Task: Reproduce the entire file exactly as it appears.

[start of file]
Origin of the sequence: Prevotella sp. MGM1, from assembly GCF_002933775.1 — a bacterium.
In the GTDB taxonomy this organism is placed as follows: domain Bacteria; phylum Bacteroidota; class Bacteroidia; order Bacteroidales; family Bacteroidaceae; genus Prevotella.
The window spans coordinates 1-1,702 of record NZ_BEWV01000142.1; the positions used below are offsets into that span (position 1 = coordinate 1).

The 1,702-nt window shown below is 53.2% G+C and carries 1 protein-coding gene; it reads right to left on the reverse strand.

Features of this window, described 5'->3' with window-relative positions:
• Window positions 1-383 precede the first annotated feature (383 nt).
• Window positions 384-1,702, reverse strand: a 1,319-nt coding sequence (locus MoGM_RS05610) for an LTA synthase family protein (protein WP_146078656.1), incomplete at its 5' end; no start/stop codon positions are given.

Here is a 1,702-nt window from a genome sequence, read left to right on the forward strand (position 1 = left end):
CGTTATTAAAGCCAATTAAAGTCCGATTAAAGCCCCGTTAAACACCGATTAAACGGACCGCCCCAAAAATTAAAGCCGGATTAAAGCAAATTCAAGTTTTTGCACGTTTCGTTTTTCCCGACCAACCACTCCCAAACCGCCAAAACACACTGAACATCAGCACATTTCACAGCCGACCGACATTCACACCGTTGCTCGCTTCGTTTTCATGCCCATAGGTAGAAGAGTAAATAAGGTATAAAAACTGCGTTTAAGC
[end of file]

Origin of the sequence: Prevotella sp. MGM1, from assembly GCF_002933775.1 — a bacterium.
In the GTDB taxonomy this organism is placed as follows: domain Bacteria; phylum Bacteroidota; class Bacteroidia; order Bacteroidales; family Bacteroidaceae; genus Prevotella.
The window spans coordinates 1-1,702 of record NZ_BEWV01000142.1; the positions used below are offsets into that span (position 1 = coordinate 1).

The 1,702-nt window shown below is 53.2% G+C and carries 1 protein-coding gene; it reads right to left on the reverse strand.

Features of this window, described 5'->3' with window-relative positions:
• Window positions 1-383 precede the first annotated feature (383 nt).
• Window positions 384-1,702, reverse strand: a 1,319-nt coding sequence (locus MoGM_RS05610) for an LTA synthase family protein (protein WP_146078656.1), incomplete at its 5' end; no start/stop codon positions are given.

Here is a 1,702-nt window from a genome sequence, read left to right on the forward strand (position 1 = left end):
CGTTATTAAAGCCAATTAAAGTCCGATTAAAGCCCCGTTAAACACCGATTAAACGGACCGCCCCAAAAATTAAAGCCGGATTAAAGCAAATTCAAGTTTTTGCACGTTTCGTTTTTCCCGACCAACCACTCCCAAACCGCCAAAACACACTGAACATCAGCACATTTCACAGCCGACCGACATTCACACCGTTGCTCGCTTCGTTTTCATGCCCATAGGTAGAAGAGTAAATAAGGTATAAAAACTGCGTTTAAGC